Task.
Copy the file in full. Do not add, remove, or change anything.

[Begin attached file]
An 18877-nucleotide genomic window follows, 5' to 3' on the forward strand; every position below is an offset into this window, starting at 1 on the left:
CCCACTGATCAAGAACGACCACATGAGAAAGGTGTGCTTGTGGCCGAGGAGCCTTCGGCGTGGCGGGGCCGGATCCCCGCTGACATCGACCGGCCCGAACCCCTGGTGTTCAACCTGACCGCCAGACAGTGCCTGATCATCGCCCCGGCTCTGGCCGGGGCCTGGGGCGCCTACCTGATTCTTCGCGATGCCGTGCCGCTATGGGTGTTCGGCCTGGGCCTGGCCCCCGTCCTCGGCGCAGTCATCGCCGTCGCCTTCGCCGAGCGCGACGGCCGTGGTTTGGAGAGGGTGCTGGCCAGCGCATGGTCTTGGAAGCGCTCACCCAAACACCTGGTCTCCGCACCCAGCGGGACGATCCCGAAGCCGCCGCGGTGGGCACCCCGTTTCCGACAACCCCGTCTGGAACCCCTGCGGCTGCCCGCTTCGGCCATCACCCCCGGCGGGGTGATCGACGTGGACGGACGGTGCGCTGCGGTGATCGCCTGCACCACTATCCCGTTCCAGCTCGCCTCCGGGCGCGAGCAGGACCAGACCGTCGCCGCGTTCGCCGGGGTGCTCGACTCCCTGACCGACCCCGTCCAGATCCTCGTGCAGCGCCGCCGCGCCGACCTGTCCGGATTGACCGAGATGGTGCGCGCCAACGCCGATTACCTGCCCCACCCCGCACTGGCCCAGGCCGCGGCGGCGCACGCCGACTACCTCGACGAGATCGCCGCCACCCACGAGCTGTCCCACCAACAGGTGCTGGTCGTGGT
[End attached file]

An 18877-nucleotide genomic window follows, 5' to 3' on the forward strand; every position below is an offset into this window, starting at 1 on the left:
CCCACTGATCAAGAACGACCACATGAGAAAGGTGTGCTTGTGGCCGAGGAGCCTTCGGCGTGGCGGGGCCGGATCCCCGCTGACATCGACCGGCCCGAACCCCTGGTGTTCAACCTGACCGCCAGACAGTGCCTGATCATCGCCCCGGCTCTGGCCGGGGCCTGGGGCGCCTACCTGATTCTTCGCGATGCCGTGCCGCTATGGGTGTTCGGCCTGGGCCTGGCCCCCGTCCTCGGCGCAGTCATCGCCGTCGCCTTCGCCGAGCGCGACGGCCGTGGTTTGGAGAGGGTGCTGGCCAGCGCATGGTCTTGGAAGCGCTCACCCAAACACCTGGTCTCCGCACCCAGCGGGACGATCCCGAAGCCGCCGCGGTGGGCACCCCGTTTCCGACAACCCCGTCTGGAACCCCTGCGGCTGCCCGCTTCGGCCATCACCCCCGGCGGGGTGATCGACGTGGACGGACGGTGCGCTGCGGTGATCGCCTGCACCACTATCCCGTTCCAGCTCGCCTCCGGGCGCGAGCAGGACCAGACCGTCGCCGCGTTCGCCGGGGTGCTCGACTCCCTGACCGACCCCGTCCAGATCCTCGTGCAGCGCCGCCGCGCCGACCTGTCCGGATTGACCGAGATGGTGCGCGCCAACGCCGATTACCTGCCCCACCCCGCACTGGCCCAGGCCGCGGCGGCGCACGCCGACTACCTCGACGAGATCGCCGCCACCCACGAGCTGTCCCACCAACAGGTGCTGGTCGTGGT